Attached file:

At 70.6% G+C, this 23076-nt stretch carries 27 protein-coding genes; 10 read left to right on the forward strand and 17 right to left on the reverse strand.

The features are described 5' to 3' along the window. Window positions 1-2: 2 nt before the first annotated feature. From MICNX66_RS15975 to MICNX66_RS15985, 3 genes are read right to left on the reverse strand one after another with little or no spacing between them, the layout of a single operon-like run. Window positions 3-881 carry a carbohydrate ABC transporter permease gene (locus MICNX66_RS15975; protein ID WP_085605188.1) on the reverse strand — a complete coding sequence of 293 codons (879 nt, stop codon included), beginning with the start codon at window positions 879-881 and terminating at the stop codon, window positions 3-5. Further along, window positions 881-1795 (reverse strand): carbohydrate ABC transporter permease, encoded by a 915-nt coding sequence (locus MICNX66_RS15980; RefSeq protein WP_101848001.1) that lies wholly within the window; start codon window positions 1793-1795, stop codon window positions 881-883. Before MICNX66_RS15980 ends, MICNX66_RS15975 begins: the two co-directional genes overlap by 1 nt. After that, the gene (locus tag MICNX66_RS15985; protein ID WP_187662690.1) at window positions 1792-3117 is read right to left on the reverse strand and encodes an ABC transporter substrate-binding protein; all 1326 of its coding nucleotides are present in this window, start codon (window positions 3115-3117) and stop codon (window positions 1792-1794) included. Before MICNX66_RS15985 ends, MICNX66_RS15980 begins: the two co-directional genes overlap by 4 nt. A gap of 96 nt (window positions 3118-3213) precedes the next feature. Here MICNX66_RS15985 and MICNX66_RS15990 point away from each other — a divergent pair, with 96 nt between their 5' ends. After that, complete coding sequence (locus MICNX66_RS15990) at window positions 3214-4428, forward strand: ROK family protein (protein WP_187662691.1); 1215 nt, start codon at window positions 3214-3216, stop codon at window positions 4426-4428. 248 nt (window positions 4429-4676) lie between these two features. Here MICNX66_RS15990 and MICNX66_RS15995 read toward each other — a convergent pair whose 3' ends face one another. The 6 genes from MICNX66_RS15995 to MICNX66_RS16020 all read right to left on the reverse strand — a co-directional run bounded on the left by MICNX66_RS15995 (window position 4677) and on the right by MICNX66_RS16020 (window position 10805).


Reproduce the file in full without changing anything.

At 70.6% G+C, this 23076-nt stretch carries 27 protein-coding genes; 10 read left to right on the forward strand and 17 right to left on the reverse strand.

The features are described 5' to 3' along the window. Window positions 1-2: 2 nt before the first annotated feature. From MICNX66_RS15975 to MICNX66_RS15985, 3 genes are read right to left on the reverse strand one after another with little or no spacing between them, the layout of a single operon-like run. Window positions 3-881 carry a carbohydrate ABC transporter permease gene (locus MICNX66_RS15975; protein ID WP_085605188.1) on the reverse strand — a complete coding sequence of 293 codons (879 nt, stop codon included), beginning with the start codon at window positions 879-881 and terminating at the stop codon, window positions 3-5. Further along, window positions 881-1795 (reverse strand): carbohydrate ABC transporter permease, encoded by a 915-nt coding sequence (locus MICNX66_RS15980; RefSeq protein WP_101848001.1) that lies wholly within the window; start codon window positions 1793-1795, stop codon window positions 881-883. Before MICNX66_RS15980 ends, MICNX66_RS15975 begins: the two co-directional genes overlap by 1 nt. After that, the gene (locus tag MICNX66_RS15985; protein ID WP_187662690.1) at window positions 1792-3117 is read right to left on the reverse strand and encodes an ABC transporter substrate-binding protein; all 1326 of its coding nucleotides are present in this window, start codon (window positions 3115-3117) and stop codon (window positions 1792-1794) included. Before MICNX66_RS15985 ends, MICNX66_RS15980 begins: the two co-directional genes overlap by 4 nt. A gap of 96 nt (window positions 3118-3213) precedes the next feature. Here MICNX66_RS15985 and MICNX66_RS15990 point away from each other — a divergent pair, with 96 nt between their 5' ends. After that, complete coding sequence (locus MICNX66_RS15990) at window positions 3214-4428, forward strand: ROK family protein (protein WP_187662691.1); 1215 nt, start codon at window positions 3214-3216, stop codon at window positions 4426-4428. 248 nt (window positions 4429-4676) lie between these two features. Here MICNX66_RS15990 and MICNX66_RS15995 read toward each other — a convergent pair whose 3' ends face one another. The 6 genes from MICNX66_RS15995 to MICNX66_RS16020 all read right to left on the reverse strand — a co-directional run bounded on the left by MICNX66_RS15995 (window position 4677) and on the right by MICNX66_RS16020 (window position 10805).